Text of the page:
Marvel’s Doctor Strange may be all about the magic, but their science-based competition “The Magic of STEM” is anything but. The program, which has just announced the grand prize winner among a handful of finalists, “sought to inspire young girls to work with a mentor to explore the wonders of science and technology and, in turn, to teach and inspire others.” Girls nationwide, ages 15 – 18, in grades 10 -12, were invited to think of their favorite, or most vexing, scientific or technological question and then to find a mentor to help them explore the secrets and mysteries behind their questions. Each applicant was asked to submit a short, science vlog-style video, which shared with others what she had learned from her mentor.
Five finalists then attended the World Premiere of Marvel Studios’ Doctor Strange. Each finalist received two round-trip tickets to Southern California for herself and her parent or guardian, which included scheduled meals, ground transportation to and from organized activities, and hotel accommodations; $1,000 deposited into a high-yield savings account from Synchrony Bank; a tour of the Walt Disney Studios in Burbank, California; and more.
Ashley Qin, the grand-prize winner, was selected from the five finalists and will be mentored by The Walt Disney Studios Digital Team to learn how to produce her very own science vlog episode, from story development through production and presentation. The vlog episode she creates with the Walt Disney Studios will be shown via a Walt Disney Company media platform.
Check out the video announcement below!
GRAND PRIZE WINNER:
Ashley Qin, Age 16, from Arcadia, Calif.
Ashley’s question: How do non-invasive glucose monitoring wearable biosensors work?
Ashley used fast-draw animation to creatively teach her viewers about wearable biosensors and how they can function as non-invasive glucose monitors. She explained how this technology will allow diabetic patients, especially young patients, to easily and inconspicuously monitor their glucose levels, thereby maintaining a healthy lifestyle without embarrassment or the need for cumbersome monitoring equipment.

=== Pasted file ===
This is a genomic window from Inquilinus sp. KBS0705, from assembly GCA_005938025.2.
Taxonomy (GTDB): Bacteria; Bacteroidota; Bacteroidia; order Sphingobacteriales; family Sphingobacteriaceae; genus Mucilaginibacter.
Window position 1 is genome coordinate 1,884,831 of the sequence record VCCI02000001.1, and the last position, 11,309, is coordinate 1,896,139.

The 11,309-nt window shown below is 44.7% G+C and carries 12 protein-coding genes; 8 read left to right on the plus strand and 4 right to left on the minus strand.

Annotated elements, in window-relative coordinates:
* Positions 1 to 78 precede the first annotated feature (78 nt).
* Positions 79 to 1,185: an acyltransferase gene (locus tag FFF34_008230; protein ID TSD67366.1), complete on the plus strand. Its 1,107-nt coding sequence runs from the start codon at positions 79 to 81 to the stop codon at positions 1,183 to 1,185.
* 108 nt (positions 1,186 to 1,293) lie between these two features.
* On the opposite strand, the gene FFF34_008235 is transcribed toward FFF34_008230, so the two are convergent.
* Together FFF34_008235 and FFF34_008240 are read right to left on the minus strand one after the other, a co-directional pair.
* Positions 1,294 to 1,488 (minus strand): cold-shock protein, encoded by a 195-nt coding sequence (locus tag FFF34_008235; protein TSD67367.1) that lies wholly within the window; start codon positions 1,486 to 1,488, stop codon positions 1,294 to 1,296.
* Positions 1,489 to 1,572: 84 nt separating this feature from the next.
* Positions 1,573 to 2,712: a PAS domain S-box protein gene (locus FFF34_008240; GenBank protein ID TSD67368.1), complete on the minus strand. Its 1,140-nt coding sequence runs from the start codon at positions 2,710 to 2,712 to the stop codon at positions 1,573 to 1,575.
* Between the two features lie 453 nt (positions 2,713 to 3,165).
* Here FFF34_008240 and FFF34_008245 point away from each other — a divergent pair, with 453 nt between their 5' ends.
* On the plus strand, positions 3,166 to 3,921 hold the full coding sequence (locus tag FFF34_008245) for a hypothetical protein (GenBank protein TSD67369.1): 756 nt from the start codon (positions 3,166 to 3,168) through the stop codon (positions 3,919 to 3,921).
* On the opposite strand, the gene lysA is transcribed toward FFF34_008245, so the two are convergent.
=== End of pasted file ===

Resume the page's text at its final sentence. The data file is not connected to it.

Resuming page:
Navya Annapareddy, 16, Haymarket, Va.
Navya’s question: How do upper-limb prosthetics work?
Navya’s vlog presented an engaging and easy to understand history of prosthetic devices beginning with the first known device, a toe found on an Egyptian mummy, and continuing to fully articulated modern-day devices that can be controlled by a person’s brain activity. Navya showed how advances in prosthetic design have taken the idea of regaining the use of a limb from the magical to the practical.
Maggie Chen, Age 16, San Diego, Calif.
Maggie’s question: How can antibiotic treatments be made more effective and safe?
Maggie, through the use of engaging imagery and demonstration, explained how nanotechnology can be used to enhance the effectiveness and safety of antibiotics. Maggie enthusiastically shared her interest and fascination for the exciting possibilities of nanotechnology biomimic applications in healthcare
Imani Porter, Age 15, Bolingbrook, Ill.
Imani’s question: Why are some people more susceptible to hair loss than others?
Imani’s vlog answered her question by introducing her audience to the fascinating field of metagenomics through the use of clever animation and personal presentation. Imani used a novel self-awareness approach in her vlog, which not only enabled the viewer to easily understand her topic, but also assured young girls that it is okay to feel conflicted about their abilities in STEM and encouraged them to keep following their interests.
Amanda Zong, Age 17, Bronx, N.Y.
Amanda’s question: How does computer vision software work?
Through a combination of fast-drawing animation, video annotation and demonstration, Amanda explained how facial recognition software, a form of computer vision technology, distinguishes a face from other similarly shaped objects, and can further distinguish specific facial features from one another. Amanda also explained how advances in computer vision software allows self-driving cars to identify road signs and assists physicians in the diagnosis of diseases.